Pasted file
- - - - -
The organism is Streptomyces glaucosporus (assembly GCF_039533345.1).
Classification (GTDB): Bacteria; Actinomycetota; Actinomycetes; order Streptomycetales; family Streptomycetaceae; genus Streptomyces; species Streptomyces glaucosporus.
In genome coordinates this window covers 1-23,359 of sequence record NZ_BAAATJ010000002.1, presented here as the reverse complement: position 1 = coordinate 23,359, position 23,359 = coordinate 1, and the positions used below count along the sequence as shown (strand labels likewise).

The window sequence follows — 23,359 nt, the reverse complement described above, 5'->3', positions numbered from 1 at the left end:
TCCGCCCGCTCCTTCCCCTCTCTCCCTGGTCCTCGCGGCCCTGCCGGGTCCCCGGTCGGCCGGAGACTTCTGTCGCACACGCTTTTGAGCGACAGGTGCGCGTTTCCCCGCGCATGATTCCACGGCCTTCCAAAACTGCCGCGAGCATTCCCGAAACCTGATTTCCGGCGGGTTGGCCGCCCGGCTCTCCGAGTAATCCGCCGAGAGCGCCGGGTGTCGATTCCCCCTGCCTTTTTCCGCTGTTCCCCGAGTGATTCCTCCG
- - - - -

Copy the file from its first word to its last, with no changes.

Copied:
The organism is Streptomyces glaucosporus (assembly GCF_039533345.1).
Classification (GTDB): Bacteria; Actinomycetota; Actinomycetes; order Streptomycetales; family Streptomycetaceae; genus Streptomyces; species Streptomyces glaucosporus.
In genome coordinates this window covers 1-23,359 of sequence record NZ_BAAATJ010000002.1, presented here as the reverse complement: position 1 = coordinate 23,359, position 23,359 = coordinate 1, and the positions used below count along the sequence as shown (strand labels likewise).

The window sequence follows — 23,359 nt, the reverse complement described above, 5'->3', positions numbered from 1 at the left end:
TCCGCCCGCTCCTTCCCCTCTCTCCCTGGTCCTCGCGGCCCTGCCGGGTCCCCGGTCGGCCGGAGACTTCTGTCGCACACGCTTTTGAGCGACAGGTGCGCGTTTCCCCGCGCATGATTCCACGGCCTTCCAAAACTGCCGCGAGCATTCCCGAAACCTGATTTCCGGCGGGTTGGCCGCCCGGCTCTCCGAGTAATCCGCCGAGAGCGCCGGGTGTCGATTCCCCCTGCCTTTTTCCGCTGTTCCCCGAGTGATTCCTCCG